Tipping Point by Tomas Byrne

Tipping Point

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KIRKUS REVIEW

Byrne (Skin in the Game, 2015) returns to the world of renegade whistleblower Joe Hawkins in this new ecological thriller.

On the outskirts of a Lakota reservation in South Dakota, a boy witnesses a shocking murder right before a train derails and spills its shipment of oil. Thousands of miles away, at the edge of an Icelandic glacier, two exiles hide from their past. Joe is a former analyst for the U.S. State Department and an Oxford University professor who was recently imprisoned and forced to watch his girlfriend tortured and killed by people connected to Mandrake Resources, a fuel extraction company whose corruption he uncovered. Kate Farrow is an ex–MI6 psychiatrist who helped Joe escape but who can never return home to England because she disobeyed her employers: “She liked to consider herself resilient, but what do you do when you can no longer be the person you have spent a lifetime training to be?” The answer comes from an old ally, who suggests that Joe and Kate sneak into the United States in order to hook up with the activist environmental group Green Way, which is waging a campaign against Mandrake. The situation with Green Way turns out to be stranger than the pair expected, but it presents an opportunity to finally put Mandrake out of business. They must work quickly before an international cabal succeeds in eliminating them. Byrne writes in a precise prose that gives his story a deadly serious tone, even in those moments when the plot drifts into unlikely territory. He excels at placing his characters in environments in which the starkly drawn landscapes highlight the precarious lives they lead. “How do you fit the world into a story?” wonders one activist while talking about the subject of climate-change denial. “And how do you fit story into the world?” The world of Byrne’s novel is balanced on the edge of a cliff—and its story will hold readers captive for as long as it takes for that world to right itself.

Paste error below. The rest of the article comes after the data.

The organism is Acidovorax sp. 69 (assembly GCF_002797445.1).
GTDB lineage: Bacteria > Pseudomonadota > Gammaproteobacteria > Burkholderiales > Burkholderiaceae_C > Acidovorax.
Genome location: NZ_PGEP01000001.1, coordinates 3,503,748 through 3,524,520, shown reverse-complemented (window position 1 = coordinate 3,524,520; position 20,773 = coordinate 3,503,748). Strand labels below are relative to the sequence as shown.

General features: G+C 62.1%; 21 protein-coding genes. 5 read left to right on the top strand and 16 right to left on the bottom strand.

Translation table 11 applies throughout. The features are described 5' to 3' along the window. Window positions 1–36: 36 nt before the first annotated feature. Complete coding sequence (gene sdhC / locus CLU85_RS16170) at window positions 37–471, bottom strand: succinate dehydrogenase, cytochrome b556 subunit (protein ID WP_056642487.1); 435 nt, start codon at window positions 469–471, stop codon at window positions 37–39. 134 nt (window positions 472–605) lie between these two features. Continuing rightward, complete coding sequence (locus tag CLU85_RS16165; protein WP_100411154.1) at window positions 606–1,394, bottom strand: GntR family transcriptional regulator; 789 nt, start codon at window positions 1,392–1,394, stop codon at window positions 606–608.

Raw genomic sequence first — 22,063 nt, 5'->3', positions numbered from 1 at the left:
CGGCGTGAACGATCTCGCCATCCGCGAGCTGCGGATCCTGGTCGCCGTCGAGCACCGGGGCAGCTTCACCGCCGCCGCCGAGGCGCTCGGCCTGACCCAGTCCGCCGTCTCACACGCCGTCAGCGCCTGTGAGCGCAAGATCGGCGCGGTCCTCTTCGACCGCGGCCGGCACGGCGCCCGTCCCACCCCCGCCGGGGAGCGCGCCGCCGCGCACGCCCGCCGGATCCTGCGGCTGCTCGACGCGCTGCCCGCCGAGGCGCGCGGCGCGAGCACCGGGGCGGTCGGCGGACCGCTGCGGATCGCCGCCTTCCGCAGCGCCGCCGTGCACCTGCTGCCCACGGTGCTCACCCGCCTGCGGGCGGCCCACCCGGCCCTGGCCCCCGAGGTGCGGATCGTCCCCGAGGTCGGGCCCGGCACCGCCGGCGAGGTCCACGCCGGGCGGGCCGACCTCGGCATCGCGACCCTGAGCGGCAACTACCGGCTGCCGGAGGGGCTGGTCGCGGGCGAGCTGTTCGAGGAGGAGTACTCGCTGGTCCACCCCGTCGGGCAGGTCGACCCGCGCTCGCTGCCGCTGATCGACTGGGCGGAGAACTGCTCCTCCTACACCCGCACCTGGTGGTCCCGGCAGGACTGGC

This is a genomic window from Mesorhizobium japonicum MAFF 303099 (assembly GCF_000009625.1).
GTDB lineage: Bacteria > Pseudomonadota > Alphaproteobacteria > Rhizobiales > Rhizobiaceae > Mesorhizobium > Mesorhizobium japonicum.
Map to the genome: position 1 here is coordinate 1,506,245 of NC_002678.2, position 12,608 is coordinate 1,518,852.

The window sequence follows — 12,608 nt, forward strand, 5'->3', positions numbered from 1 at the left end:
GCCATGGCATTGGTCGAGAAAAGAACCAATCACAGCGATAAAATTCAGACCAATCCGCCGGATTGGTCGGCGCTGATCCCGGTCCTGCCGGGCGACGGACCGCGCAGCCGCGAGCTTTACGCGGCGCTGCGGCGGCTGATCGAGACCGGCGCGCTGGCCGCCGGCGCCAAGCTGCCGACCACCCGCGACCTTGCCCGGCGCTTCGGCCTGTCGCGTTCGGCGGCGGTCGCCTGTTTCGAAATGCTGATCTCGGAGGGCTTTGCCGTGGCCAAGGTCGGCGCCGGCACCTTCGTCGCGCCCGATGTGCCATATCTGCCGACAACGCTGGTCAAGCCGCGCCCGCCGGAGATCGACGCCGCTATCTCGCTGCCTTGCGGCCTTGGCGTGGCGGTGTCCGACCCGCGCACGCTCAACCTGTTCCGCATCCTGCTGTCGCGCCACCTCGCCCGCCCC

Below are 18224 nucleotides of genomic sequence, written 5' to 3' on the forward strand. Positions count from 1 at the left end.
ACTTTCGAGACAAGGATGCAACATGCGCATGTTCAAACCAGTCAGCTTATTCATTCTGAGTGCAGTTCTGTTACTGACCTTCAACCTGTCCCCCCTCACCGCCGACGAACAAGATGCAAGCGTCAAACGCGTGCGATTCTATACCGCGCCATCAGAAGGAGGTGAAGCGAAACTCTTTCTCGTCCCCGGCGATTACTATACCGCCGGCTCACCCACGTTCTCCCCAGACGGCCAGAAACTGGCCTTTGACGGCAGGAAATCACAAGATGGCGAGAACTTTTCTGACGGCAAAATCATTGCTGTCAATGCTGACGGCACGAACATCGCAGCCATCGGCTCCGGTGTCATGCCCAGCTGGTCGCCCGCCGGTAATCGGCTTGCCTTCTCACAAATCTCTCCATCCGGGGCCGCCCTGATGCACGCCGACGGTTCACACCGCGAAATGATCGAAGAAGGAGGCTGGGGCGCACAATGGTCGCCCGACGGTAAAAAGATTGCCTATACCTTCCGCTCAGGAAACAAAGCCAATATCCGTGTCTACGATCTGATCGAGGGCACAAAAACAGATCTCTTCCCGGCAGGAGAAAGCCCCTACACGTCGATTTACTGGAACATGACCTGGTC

A tautly written thriller propelled by sharp writing and an ever complicating plot.

Page count: 397pp
Publisher: Manuscript
Program: Kirkus Indie
Review Posted Online:
Kirkus Reviews Issue: Aug. 15th, 2016




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